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By this Author: hayden111

Tikal to Rotan ( Honduras) to Granada Nicaragua.

Total miles 4500+

semi-overcast 30 °C
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After spending a few days in soggy Tikal we drove to the Honduran border, then up to the Atlantic coast. Where we took a boat across to the bay islands, just off the coast of Honduran mainland. I forgot how beautiful the Caribbean is, white powdery sand beaches and beautiful turquoise water, it was so nice to be on a beach again. Unfortunately the weather wasn't great, but it was a nice place to chill for a few days. Good food, fantastic snorkeling, some of the best scuba diving I have ever seen and beautiful beaches.

After 4 days on Rotan we headed back to the main land and then south to the Nicaraguan border. We spent the night at a border town and crossed early the next morning. We had heard that the Nicaragua border was a bureaucratic nightmare with mountains of paperwork lots of people to bribe and a potential 2-3 hour process. But it was a piece of cake and it took us less than an hour for our paperwork and everything for the car. I must admit each time I cross a border I do get a little nervous and it does usually take and hour or 2 with the car, but the crossings seem to be getting easier as we go.

Now we are in Granada, an old colonial town next to massive lake ( with fresh water sharks), not far from the capital Managua. By the way, a suggestion for anyone else traveling to, or through Central America; don't use the Lets Go Guide Books... I don't know what drugs the girl was on that wrote the section for Nicaragua but her description of Granada as "a place of astonishing beauty"... "whose colonial charm will tempt you to stay for ever" isn't particularly accurate.

The only thing astonishing about Granada is depth of the holes in the road. Yesterday, I nearly ripped off one of the rear wheels when I drove over, or should I say into, a man hole in the road without a cover. To be fair though, it is a developing country and the highways here are excellent. But as soon as you get off the main roads and into the small towns the roads literally fall apart and turn into a slalom course complete with hundreds of holes, horses, dogs and people.

Anyway the food here is great, the people are really nice and tomorrow we are off to yet another beach, on the pacific coast this time, which should be a lot dryer. Then next week its Costa Rica, where we will probably ship the car before heading across the Darien Gap and into South America.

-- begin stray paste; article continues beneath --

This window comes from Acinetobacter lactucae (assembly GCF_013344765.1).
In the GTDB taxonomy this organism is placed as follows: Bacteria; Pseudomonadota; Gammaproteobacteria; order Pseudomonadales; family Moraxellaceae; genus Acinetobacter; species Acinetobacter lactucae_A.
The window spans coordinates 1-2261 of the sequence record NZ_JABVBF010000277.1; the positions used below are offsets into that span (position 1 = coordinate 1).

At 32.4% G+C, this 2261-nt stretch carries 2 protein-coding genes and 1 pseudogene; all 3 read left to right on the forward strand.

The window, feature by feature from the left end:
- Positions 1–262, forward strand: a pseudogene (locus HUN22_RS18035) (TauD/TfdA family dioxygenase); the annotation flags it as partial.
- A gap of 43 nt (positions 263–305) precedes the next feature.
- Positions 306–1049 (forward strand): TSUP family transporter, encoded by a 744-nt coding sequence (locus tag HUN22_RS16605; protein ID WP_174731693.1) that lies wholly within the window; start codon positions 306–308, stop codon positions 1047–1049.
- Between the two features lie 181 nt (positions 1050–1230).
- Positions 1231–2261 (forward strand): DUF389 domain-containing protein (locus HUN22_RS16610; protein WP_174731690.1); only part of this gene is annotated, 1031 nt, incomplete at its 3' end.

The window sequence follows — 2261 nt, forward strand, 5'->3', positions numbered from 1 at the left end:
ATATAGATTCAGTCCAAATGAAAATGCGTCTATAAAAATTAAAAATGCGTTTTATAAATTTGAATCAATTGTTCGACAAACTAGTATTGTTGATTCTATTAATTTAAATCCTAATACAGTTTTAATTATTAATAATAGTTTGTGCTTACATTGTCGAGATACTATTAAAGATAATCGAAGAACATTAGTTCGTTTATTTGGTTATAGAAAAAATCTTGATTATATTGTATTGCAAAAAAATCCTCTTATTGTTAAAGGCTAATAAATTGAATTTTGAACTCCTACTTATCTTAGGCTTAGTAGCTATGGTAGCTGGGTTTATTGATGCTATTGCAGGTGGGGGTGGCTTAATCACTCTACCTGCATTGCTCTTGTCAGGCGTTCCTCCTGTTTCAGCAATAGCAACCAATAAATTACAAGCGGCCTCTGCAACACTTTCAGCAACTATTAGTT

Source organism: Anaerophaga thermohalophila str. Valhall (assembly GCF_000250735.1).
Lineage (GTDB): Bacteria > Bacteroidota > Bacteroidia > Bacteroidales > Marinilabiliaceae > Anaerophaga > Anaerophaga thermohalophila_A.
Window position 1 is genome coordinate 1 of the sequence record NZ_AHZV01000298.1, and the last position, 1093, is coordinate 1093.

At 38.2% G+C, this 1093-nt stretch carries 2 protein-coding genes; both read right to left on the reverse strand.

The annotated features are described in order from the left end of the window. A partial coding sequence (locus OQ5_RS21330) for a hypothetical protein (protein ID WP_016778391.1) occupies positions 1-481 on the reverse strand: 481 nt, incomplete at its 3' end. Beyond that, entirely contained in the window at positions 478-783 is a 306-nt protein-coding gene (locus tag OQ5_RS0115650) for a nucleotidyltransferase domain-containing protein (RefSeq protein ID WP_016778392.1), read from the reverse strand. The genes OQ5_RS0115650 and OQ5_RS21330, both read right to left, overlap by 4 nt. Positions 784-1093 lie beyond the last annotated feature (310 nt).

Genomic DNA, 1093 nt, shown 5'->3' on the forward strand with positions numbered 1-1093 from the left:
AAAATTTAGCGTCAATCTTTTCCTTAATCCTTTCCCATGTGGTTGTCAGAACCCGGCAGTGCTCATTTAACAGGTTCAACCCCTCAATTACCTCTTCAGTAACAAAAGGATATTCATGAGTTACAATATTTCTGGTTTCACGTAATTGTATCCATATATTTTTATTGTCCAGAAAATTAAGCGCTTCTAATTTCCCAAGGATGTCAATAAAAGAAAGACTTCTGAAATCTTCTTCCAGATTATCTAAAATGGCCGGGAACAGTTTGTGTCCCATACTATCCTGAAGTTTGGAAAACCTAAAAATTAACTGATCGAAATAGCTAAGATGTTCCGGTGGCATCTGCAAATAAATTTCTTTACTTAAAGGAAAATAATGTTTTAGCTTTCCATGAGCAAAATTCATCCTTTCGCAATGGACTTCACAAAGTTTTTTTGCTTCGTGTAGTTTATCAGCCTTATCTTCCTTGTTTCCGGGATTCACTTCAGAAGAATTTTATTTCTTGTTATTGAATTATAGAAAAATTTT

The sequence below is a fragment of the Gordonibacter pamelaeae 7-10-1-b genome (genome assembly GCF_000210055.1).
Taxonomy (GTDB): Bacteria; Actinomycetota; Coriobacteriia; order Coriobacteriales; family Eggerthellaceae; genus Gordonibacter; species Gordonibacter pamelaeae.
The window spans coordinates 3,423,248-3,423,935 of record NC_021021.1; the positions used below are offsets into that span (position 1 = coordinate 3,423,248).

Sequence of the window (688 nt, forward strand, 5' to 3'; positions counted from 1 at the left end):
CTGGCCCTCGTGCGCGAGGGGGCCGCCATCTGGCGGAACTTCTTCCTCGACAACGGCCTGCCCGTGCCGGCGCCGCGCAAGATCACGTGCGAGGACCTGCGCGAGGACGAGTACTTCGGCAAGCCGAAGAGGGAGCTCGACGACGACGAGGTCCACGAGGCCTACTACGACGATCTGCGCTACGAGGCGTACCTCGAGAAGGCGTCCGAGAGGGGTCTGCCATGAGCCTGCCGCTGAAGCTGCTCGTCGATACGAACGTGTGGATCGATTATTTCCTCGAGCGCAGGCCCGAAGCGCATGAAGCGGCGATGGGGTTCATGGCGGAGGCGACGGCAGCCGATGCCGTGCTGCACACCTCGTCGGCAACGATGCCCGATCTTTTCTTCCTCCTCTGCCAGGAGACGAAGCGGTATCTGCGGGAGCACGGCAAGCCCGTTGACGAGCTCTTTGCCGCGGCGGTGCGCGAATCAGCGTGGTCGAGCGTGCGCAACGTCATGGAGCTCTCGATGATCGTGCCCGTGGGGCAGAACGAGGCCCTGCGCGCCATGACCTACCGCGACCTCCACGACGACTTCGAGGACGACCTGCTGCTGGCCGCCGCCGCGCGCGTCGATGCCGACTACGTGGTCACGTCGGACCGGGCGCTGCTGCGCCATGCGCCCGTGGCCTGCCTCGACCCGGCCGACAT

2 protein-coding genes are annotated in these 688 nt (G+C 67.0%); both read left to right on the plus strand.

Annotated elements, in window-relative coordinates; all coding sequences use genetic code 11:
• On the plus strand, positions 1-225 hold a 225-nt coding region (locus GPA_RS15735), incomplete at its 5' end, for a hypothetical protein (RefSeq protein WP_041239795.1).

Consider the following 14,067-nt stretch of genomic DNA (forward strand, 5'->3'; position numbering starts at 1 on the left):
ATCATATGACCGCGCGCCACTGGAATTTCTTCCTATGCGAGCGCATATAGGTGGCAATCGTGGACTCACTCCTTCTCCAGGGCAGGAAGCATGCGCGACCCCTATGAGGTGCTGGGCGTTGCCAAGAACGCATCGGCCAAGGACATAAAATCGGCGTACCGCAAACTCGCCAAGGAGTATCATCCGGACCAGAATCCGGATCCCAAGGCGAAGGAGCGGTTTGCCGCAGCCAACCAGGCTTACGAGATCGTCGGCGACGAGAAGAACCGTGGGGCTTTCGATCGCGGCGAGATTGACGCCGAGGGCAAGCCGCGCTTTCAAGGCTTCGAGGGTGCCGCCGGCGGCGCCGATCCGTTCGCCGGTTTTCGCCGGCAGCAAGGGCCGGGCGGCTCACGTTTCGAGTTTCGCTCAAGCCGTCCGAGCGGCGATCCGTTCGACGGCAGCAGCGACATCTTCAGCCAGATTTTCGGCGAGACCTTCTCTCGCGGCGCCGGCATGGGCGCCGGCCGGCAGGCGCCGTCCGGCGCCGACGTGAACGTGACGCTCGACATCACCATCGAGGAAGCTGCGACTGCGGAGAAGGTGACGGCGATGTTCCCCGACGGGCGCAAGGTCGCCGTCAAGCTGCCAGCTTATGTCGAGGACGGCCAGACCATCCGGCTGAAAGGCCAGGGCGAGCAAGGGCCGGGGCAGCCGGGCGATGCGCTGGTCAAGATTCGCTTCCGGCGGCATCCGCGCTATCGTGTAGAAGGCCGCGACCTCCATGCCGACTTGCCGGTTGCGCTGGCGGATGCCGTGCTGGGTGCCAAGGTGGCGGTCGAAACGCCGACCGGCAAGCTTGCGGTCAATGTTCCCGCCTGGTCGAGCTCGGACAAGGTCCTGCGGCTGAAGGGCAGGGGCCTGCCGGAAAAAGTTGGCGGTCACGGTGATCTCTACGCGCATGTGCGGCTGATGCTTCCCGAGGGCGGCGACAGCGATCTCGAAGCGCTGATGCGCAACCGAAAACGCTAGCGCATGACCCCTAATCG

Granada Nicaragua
The Hole

Posted by hayden111 14:43 Archived in Nicaragua Comments (0)

Xela to Antigua and Tikal (miles... no idea)

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We spent a couple of days in Xela relaxing and catching up and then headed for Antigua, 3 hours north; a beautiful colonial town in the mountains between the volcanoes. The day after we arrived we took a bus to Placaya, an active volcano just outside of Antigua. It was incredible; we hiked to the top of the volcano and walked through the lava fields where the lava was still flowing. I got completely carried away with snapping pictures and forgot how dangerous it was and nearly fell through the crust and into the lava. Definitely one of the most amazing things I have ever seen. We stayed and watched an incredible sunset before hiking back down through the jungle in the dark.

Pacaya Volcano in Guatemala
volcano.jpg anhlava.jpg
Mountain top Silhouette

The next day we drove north to Tikal to see the Mayan Ruins. The roads were retarded and it ended up taking us 2 days. At one point the highway just ended at a lagoon/river and we had to put the car on a ferry and shipped it across, which ended up taking nearly 2 hours. It made for an entertaining afternoon though. They really aren’t into bridges here, or tunnels for that matter. There is no driving through mountains in Central America, just over or around them.

We took a tour to Tikal at 3am the next morning to watch the sunrise over the Mayan Ruins. Unfortunately it was raining in the rain forest, surprise surprise. It was really cool though; we sat up on the top of one of the temples and listened to the animals (incredibly loud howler monkeys, tucans etc) wake up as the sun rose. We hiked around the ruins for a few hours had breakfast and then headed back to town.